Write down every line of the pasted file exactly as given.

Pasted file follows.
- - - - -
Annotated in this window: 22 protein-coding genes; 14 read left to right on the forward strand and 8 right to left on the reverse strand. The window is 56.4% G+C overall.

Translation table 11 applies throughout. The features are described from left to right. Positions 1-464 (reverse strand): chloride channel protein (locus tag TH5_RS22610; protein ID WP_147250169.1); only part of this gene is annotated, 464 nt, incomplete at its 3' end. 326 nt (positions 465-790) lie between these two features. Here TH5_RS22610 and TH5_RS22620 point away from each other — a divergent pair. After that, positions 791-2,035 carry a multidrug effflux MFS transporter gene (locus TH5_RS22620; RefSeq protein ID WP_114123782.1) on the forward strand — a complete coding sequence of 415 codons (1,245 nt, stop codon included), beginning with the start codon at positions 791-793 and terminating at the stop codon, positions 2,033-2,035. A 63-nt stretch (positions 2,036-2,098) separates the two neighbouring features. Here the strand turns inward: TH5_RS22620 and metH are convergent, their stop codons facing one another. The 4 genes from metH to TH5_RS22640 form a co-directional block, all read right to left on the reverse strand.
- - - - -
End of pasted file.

Annotated in this window: 22 protein-coding genes; 14 read left to right on the forward strand and 8 right to left on the reverse strand. The window is 56.4% G+C overall.

Translation table 11 applies throughout. The features are described from left to right. Positions 1-464 (reverse strand): chloride channel protein (locus tag TH5_RS22610; protein ID WP_147250169.1); only part of this gene is annotated, 464 nt, incomplete at its 3' end. 326 nt (positions 465-790) lie between these two features. Here TH5_RS22610 and TH5_RS22620 point away from each other — a divergent pair. After that, positions 791-2,035 carry a multidrug effflux MFS transporter gene (locus TH5_RS22620; RefSeq protein ID WP_114123782.1) on the forward strand — a complete coding sequence of 415 codons (1,245 nt, stop codon included), beginning with the start codon at positions 791-793 and terminating at the stop codon, positions 2,033-2,035. A 63-nt stretch (positions 2,036-2,098) separates the two neighbouring features. Here the strand turns inward: TH5_RS22620 and metH are convergent, their stop codons facing one another. The 4 genes from metH to TH5_RS22640 form a co-directional block, all read right to left on the reverse strand.